Each month we reflect on our financial lives because it helps us be more intentional with our financial well-being. We hope that by opening up the conversation, we can break down the social stigma around talking about money. Check out the rest of the series here.
My friend suggested that instead of budgeting my expenses, I should try reverse budgeting by putting money into savings and investments first, and how much I want to spend of that leftover is fair game. I liked the sound of reverse budgeting, so I gave it a shot this month.
Why am I not listing out my expenses this month?
Way too much money man. I’m going on a lot of trips between August and October, so my expenses have skyrocketed. July 2017’s expenses were around the $2,500 mark. (bangs head on pillow)
How’d it go with the reverse budgeting?
It was hard to do it properly. I had to pay first month, deposit, and security for my new apartment, while not getting my deposit back from my current apartment until some time in September. And my mom is still waiting to cash in 3 checks from me for car insurance and phone bill. I’m not cash strapped, but I just feel oy – do you know what I mean?
Last month I made some July 2017 goals:
- Pay for my MicroMasters class: Done
- Put 10% of paycheck into savings and 5% into other accounts: Incomplete
- Find an apartment with a monthly base rent of less than $800: Done
- Understand my long-term financial health: Kind of done
- Increase my salary: Done
Let’s see what is happening in my Vanguard…
I have both a traditional and a Roth IRA, and I have not contributed to either account for 2017 yet. Both accounts have a contribution limit of $5,500 – and I just made it my goal to max out both accounts this year.
The main difference between traditional and Roth IRA depends on how you think your income tax bracket will change. Do you think the tax rate you’re paying on your Roth IRA contributions today will be greater or smaller than the rate you’ll be paying from distributions from your traditional IRA in the future? It’s not a question that anyone has a definitive answer to, unless they have a time future and can go into the future then come back and let us know. You can read more at RothIRA.com
I think I’m having a little anxiety attack because of all the mutual fund and ETF options available. You know what, I’m going to write another post about distilling this information at a high level to help me and hopefully you understand.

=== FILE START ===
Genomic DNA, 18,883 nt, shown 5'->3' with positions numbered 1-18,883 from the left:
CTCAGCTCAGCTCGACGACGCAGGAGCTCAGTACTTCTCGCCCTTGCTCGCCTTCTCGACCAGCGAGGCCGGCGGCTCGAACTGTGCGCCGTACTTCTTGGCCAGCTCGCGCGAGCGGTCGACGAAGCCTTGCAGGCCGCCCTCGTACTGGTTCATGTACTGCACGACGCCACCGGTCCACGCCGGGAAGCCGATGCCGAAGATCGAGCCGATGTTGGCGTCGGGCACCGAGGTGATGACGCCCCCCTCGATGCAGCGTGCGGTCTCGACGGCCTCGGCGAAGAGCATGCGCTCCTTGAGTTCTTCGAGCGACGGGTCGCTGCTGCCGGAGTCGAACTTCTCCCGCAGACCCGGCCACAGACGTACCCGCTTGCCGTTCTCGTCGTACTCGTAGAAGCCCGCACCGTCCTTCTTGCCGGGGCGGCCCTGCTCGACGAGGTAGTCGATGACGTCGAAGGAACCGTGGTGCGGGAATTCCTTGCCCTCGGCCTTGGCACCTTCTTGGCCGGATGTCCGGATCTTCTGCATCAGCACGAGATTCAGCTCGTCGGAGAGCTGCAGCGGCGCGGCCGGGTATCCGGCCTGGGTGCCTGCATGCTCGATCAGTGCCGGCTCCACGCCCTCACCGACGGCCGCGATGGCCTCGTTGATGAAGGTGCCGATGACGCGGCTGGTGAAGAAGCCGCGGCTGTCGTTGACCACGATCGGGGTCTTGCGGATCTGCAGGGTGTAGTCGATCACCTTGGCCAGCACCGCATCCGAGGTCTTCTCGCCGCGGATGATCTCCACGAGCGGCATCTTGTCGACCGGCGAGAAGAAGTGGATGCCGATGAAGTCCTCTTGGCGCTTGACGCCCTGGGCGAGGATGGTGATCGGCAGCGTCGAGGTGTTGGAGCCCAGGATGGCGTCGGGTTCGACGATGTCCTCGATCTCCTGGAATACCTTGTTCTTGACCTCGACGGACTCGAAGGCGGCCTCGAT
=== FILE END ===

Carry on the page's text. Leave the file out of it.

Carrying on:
Besides investing, how am I feeling this month?
Overall, pretty great! I feel a lot calmer about my personal finance now. It’s going to be a rough couple months with all my travels, so I need to be more conscious about how I’m spending.
Some highlights of the month:
- Found an apartment that’s in the same city I live in right now for $730/month, everything included except laundry, which is $2.50 for wash and dry. I’m saving about $250/month from what I’m paying right now! Can I get a HUZZZZUUUUHHHHH?!?!
- Found the joy in cooking with friends now. If I haven’t mentioned previously, it’s so hard to cook for one person. I can never buy too many veggies at once because it’s difficult to use it all up before they go bad. And then i stop buying a variety of veggies because I’m worrying about the same thing… I’ve been cooking a lot more with Becca and Sheena now though, and I love it. LOVE IT!
Upcoming financial things (including goals) in August 2017:
- Put 10% of paycheck into savings, $400 into traditional IRA, and $400 into Roth IRA.
- Let my mom cash in at least 1 check from her stash of checks from me.
- Buy a rain cover for my upcoming Asia trip.
- Bring items to sell to Covet Boston.
I was combing through the notes in my iPhone, and I wrote this financial mantra down a while ago:
“I deserve to be rich, have every right to be rich, and that being rich is an inside job. It’s up to me and only me.”
I hope you guys are enjoying this series! Let me know if you have any comments or suggestions for future money posts.
Check out other posts in our Money on Our Mind series!